From School Library Journal
Grade 2-5–When Ming arrives in San Francisco from China, he is met at the dock by his older brother Shek, a character first introduced in Coolies
(Philomel, 2001). Disappointed that Brother Wong isn't there as well, Ming discovers that times aren't good, and that Wong is again working for the railroad. Shek is running a general store, but not many customers come to buy. Expected to mind the shop while Shek does extra labor on a nearby farm, Ming works hard, but is lonely and begins to explore beyond the Chinatown border. He discovers a school where he longs to go, but Shek explains that Chinese aren't welcome there. One day, Ming meets a friendly Irish boy who teaches him English, and together they devise a way to get more customers to the store. The story is heartwarming, but, unlike Coolies
, both the story and the art paint a somewhat idealized picture. It is unlikely that the fortunes of the store could be so easily turned around just by hanging a sign saying that English is spoken there. Soentpiet's illustrations glow with light, and the faces of his characters register authentic emotions, but the settings are a little too perfect–no dirt, little clutter, store shelves bursting with food and other merchandise. Still, the sense of determination that drives the brothers to succeed in this alien environment makes this book a good addition to stories of the immigrant experience.–Barbara Scotto, Michael Driscoll School, Brookline, MA
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Gr. 2-4. In this sequel to Coolies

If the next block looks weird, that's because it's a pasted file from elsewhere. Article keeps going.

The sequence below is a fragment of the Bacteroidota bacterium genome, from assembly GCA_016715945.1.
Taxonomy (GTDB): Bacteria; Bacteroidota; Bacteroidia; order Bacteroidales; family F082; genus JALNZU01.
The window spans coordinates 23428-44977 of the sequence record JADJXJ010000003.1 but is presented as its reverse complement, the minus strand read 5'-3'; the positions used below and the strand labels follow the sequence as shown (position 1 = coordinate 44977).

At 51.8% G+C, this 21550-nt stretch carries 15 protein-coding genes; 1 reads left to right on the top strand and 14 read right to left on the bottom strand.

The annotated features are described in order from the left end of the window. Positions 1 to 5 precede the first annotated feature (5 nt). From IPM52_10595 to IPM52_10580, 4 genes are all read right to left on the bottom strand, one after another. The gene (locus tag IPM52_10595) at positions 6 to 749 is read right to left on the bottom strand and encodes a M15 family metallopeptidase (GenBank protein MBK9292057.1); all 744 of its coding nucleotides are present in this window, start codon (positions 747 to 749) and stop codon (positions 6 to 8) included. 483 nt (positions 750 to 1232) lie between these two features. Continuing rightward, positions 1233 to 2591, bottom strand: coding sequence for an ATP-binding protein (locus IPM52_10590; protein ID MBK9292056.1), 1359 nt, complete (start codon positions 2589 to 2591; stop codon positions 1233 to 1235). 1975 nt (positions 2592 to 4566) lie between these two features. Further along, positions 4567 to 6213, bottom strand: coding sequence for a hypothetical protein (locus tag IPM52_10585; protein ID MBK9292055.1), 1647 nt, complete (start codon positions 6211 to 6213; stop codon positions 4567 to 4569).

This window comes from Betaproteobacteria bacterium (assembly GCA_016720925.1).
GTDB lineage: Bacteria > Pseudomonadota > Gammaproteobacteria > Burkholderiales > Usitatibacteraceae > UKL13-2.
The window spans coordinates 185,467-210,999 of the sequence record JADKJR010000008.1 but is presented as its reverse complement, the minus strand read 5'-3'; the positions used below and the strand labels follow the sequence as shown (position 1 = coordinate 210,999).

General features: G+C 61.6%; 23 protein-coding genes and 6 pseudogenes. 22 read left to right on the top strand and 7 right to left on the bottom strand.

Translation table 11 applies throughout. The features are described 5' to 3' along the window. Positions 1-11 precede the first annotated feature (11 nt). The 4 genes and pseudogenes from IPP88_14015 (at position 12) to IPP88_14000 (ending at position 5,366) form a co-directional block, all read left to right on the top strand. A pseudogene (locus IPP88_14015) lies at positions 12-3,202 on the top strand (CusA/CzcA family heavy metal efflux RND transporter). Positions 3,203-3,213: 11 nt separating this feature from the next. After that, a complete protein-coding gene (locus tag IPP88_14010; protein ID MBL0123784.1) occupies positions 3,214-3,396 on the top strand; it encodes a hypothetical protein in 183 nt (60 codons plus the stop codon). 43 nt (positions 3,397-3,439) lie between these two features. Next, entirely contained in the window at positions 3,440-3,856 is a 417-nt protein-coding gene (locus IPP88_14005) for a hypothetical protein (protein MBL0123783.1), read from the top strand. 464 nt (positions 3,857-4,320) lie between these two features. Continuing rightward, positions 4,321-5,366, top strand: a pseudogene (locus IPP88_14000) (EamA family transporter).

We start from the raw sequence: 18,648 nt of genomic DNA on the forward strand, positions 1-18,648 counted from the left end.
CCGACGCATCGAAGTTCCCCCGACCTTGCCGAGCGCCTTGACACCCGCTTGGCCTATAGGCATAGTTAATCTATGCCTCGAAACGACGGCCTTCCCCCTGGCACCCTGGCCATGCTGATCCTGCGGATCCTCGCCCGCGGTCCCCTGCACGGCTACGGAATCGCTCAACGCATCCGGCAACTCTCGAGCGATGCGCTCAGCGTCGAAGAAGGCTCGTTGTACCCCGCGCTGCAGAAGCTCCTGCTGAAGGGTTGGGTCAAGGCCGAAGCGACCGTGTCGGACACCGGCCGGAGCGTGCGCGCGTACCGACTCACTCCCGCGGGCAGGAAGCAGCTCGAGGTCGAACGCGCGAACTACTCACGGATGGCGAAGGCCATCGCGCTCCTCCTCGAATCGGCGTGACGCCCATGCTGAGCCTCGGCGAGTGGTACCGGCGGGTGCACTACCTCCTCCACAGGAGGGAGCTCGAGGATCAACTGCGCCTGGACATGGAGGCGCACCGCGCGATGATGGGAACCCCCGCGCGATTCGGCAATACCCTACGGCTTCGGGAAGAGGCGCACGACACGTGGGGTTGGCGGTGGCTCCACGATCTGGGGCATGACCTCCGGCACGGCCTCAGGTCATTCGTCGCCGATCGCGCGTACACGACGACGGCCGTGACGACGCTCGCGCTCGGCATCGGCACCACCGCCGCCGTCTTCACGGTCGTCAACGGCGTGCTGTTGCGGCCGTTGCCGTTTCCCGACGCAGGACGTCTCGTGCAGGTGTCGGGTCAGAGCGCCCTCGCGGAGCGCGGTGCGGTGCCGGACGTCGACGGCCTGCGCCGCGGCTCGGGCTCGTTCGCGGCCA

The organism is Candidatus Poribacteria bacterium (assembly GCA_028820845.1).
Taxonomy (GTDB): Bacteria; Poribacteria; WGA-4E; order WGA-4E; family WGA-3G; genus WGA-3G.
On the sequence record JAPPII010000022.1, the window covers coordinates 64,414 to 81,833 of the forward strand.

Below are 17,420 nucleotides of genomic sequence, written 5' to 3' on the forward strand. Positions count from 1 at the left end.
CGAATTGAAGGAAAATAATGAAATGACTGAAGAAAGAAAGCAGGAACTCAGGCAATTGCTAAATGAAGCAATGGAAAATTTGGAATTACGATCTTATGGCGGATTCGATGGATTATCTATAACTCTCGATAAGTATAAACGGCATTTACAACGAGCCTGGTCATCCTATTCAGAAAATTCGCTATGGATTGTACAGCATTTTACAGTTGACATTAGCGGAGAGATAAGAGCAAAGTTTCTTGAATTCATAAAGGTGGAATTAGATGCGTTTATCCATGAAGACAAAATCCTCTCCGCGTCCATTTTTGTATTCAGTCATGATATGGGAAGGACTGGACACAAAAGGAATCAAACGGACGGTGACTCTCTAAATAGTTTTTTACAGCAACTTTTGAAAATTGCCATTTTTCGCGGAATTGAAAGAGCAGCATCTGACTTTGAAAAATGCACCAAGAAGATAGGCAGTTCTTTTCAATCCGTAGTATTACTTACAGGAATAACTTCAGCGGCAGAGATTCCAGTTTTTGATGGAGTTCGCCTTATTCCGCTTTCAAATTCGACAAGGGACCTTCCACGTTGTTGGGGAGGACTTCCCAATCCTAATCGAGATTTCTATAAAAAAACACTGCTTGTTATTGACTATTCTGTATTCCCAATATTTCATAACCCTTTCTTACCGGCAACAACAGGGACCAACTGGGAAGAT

(2000), young Ming arrives in San Francisco from China, eager to reconnect with his older brothers. Wong has returned to work on the railroads, but Shek invites Ming to help in his struggling Chinatown grocery store. Life is lonely for Ming until he makes friends with Patrick, an Irish immigrant living in a nearby neighborhood. As the friendship progresses, Ming learns some English, which enables him to promote the store to customers outside of Chinatown, greatly improving business. Soentpiet's luminescent, photo-realistic paintings, which provide many vivid setting details, perfectly complement Yin's thoughtful text. An afterward clarifies that this story is fiction and offers further information about Irish and Chinese immigration in the mid-1800s and the development of San Francisco's Chinatown. Great for group sharing, this tale will be welcomed by classes learning about history, immigration, and multiculturalism, as well as how to be a friend. Sally EstesCopyright © American Library Association. All rights reserved